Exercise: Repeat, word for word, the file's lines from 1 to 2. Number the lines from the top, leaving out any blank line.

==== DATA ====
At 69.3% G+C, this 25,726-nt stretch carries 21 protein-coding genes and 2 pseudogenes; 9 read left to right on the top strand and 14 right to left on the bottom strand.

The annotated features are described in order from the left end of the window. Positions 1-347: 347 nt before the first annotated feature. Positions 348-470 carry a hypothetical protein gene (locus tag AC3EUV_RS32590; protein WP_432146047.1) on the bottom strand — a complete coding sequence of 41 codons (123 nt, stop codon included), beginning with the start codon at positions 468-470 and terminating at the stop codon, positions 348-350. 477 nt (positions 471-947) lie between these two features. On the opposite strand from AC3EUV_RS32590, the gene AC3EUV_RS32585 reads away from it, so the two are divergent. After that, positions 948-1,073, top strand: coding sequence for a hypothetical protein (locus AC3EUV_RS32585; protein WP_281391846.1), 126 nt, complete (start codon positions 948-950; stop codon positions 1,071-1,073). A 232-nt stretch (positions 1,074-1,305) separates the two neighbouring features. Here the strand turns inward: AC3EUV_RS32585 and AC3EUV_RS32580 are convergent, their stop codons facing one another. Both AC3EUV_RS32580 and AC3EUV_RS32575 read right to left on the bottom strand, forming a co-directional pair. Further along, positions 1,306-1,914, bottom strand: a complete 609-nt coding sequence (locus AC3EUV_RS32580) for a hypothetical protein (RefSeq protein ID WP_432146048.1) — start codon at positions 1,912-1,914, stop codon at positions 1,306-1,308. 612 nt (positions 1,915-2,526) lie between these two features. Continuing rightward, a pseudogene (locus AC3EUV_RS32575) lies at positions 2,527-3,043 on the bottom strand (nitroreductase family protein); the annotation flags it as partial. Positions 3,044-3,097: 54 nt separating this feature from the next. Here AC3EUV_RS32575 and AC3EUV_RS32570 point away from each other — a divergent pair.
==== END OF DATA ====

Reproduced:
At 69.3% G+C, this 25,726-nt stretch carries 21 protein-coding genes and 2 pseudogenes; 9 read left to right on the top strand and 14 right to left on the bottom strand.

The annotated features are described in order from the left end of the window. Positions 1-347: 347 nt before the first annotated feature. Positions 348-470 carry a hypothetical protein gene (locus tag AC3EUV_RS32590; protein WP_432146047.1) on the bottom strand — a complete coding sequence of 41 codons (123 nt, stop codon included), beginning with the start codon at positions 468-470 and terminating at the stop codon, positions 348-350. 477 nt (positions 471-947) lie between these two features. On the opposite strand from AC3EUV_RS32590, the gene AC3EUV_RS32585 reads away from it, so the two are divergent. After that, positions 948-1,073, top strand: coding sequence for a hypothetical protein (locus AC3EUV_RS32585; protein WP_281391846.1), 126 nt, complete (start codon positions 948-950; stop codon positions 1,071-1,073). A 232-nt stretch (positions 1,074-1,305) separates the two neighbouring features. Here the strand turns inward: AC3EUV_RS32585 and AC3EUV_RS32580 are convergent, their stop codons facing one another. Both AC3EUV_RS32580 and AC3EUV_RS32575 read right to left on the bottom strand, forming a co-directional pair. Further along, positions 1,306-1,914, bottom strand: a complete 609-nt coding sequence (locus AC3EUV_RS32580) for a hypothetical protein (RefSeq protein ID WP_432146048.1) — start codon at positions 1,912-1,914, stop codon at positions 1,306-1,308. 612 nt (positions 1,915-2,526) lie between these two features. Continuing rightward, a pseudogene (locus AC3EUV_RS32575) lies at positions 2,527-3,043 on the bottom strand (nitroreductase family protein); the annotation flags it as partial. Positions 3,044-3,097: 54 nt separating this feature from the next. Here AC3EUV_RS32575 and AC3EUV_RS32570 point away from each other — a divergent pair.